Henry McLeish urges cultural change for Scottish game
Scottish football is heading in the right direction after "three years of hell" but still has work to do, says former First Minister Henry McLeish.
McLeish was commissioned by the Scottish Football Association in 2009 to provide a blueprint for the future.
He thinks "the mark of respect for a credible game" will come with sponsorship of all its competitions.
But he added: "We've got to change the atmosphere - that's the next big challenge for the game."
Henry McLeish Former first minister of Scotland
“Crucially, for me, is the question: would you want to take someone to the game? ”
McLeish is delighted that more than 95% of the 103 recommendations he made in his review are either completed or under way.
He called for the merging of the Scottish Premier League and Scottish Football League and the introduction of play-offs, both of which have been implemented in time for the new season.
However, the new league set-up and the League Cup are yet to find sponsors.
"A lot of people said three years ago that it was high time that football put its own house in order and you have to help yourself before you can seek help from other people," said McLeish.
"My view is we had to go through three years of torture and hell and kind of torment to get to the point where we can more confidently say, 'look we have done our bit to put our game in order, there are still challenges ahead but we can go to sponsors and investors and say I think we are doing enough'.
"I would be hopeful that with the one league body, with the changes at the SFA, with a purpose behind the game, a lot of sponsors might think 'okay, this is the time to move'.
"It might not be in the next few weeks or months but overall we have to be optimistic."
- One league body in the senior game
- Promotion/relegation play-off between top two tiers
- Single financial distribution model
- Pyramid system, with the potential for relegation from and promotion to the fourth tier
During a summer of upheaval, the SFA was disappointed clubs voted against implementing stricter regulations to combat racism and sectarianism.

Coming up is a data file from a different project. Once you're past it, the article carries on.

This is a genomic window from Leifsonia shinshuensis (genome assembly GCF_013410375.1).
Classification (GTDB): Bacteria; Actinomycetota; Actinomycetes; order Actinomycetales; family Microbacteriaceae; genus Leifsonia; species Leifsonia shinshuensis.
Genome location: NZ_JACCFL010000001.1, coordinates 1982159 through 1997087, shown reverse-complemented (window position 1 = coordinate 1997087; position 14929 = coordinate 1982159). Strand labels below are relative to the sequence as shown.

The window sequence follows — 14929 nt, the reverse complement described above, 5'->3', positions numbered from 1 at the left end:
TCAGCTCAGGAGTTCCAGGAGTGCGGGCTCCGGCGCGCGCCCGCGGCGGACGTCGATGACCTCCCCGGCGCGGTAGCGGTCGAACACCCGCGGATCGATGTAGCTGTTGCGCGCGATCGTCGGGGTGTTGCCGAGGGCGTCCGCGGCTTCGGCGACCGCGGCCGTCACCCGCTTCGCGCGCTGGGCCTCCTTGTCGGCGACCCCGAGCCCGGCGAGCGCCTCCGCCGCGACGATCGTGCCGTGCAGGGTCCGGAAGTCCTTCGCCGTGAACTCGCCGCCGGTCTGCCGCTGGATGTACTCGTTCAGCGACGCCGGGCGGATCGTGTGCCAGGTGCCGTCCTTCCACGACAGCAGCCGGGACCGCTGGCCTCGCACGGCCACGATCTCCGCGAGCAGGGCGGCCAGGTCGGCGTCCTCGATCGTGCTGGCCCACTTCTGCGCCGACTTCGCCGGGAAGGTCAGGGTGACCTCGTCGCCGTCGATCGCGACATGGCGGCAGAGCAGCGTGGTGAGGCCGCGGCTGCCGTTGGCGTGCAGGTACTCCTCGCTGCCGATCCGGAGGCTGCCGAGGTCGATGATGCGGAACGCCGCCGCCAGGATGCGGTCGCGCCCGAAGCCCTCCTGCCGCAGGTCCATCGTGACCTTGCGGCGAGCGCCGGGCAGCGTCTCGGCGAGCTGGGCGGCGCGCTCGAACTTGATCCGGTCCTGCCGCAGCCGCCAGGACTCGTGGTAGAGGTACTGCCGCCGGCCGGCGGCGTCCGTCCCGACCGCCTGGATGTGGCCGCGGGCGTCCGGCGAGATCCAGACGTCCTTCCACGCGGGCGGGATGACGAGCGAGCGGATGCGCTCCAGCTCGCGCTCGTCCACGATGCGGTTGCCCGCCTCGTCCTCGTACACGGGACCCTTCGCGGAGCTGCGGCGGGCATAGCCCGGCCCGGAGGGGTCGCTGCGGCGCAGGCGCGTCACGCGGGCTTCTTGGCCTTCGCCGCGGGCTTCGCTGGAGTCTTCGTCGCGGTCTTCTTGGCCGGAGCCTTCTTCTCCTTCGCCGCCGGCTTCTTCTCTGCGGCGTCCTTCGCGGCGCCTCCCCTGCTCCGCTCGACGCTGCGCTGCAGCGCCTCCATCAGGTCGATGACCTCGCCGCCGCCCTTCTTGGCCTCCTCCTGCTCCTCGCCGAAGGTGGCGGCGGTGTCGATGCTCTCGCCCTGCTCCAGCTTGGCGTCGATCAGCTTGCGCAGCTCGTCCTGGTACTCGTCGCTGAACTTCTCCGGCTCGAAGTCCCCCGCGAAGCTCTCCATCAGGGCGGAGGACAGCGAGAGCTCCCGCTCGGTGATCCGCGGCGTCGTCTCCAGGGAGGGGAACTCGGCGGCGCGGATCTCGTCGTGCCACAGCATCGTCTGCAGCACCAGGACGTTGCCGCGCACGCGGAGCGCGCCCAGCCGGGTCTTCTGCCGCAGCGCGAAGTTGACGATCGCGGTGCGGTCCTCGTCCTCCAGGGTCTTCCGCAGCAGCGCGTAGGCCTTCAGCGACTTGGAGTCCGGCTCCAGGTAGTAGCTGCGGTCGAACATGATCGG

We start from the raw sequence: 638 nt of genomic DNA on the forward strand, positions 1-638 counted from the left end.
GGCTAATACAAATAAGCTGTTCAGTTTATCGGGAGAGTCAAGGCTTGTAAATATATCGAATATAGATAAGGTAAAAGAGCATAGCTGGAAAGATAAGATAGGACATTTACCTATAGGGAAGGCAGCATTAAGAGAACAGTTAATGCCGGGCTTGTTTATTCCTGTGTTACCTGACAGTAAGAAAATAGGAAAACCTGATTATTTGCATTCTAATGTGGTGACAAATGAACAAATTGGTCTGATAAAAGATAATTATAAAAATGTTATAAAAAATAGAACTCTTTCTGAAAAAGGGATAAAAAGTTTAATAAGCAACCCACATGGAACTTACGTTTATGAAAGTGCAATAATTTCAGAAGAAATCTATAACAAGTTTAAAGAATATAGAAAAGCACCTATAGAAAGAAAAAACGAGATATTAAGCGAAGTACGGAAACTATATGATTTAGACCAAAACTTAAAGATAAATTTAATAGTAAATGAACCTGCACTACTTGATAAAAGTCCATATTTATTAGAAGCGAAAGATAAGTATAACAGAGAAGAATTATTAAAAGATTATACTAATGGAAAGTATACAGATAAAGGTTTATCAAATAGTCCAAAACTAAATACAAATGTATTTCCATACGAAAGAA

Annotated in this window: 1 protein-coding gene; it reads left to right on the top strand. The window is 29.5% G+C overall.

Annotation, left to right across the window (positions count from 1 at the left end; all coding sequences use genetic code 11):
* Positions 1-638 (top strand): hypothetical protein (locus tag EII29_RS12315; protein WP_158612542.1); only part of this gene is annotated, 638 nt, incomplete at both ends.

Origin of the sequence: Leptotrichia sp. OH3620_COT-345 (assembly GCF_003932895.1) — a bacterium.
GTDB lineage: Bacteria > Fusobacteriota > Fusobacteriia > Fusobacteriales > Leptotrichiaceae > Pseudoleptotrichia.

"There is a challenge to the fans and the clubs to clean up the game," added McLeish.
"Crucially, for me, is the question: would you want to take someone to the game?
"We're talking about children, we're talking about young people, women and families.
"In my view there is a big issue about a makeover for the game."
Under current regulations, clubs are able to avoid sanctions by arguing they had taken "reasonably practicable" steps to avoid unacceptable behaviour from fans.
Following the summer vote, the SFA issued a statement saying: "The members did agree in principle to continued engagement on the topic and to devise an action plan to establish a viable deterrent to such behaviour."
McLeish said: "I think Scotland has accepted that we were not in the 21st century and the government has put legislation through, but these are deep-seated cultural issues - there's no point pretending that a bill from the government will solve these problems.
"It's cultural, it's often geographic, it's often local and it's often mixed in with other politics, but again, if the game wants to be credible - and we are talking sponsorship and investment - a lot of people want to see the game changed.
"Anything that might alienate others or detract others from coming, we've got to tackle it."
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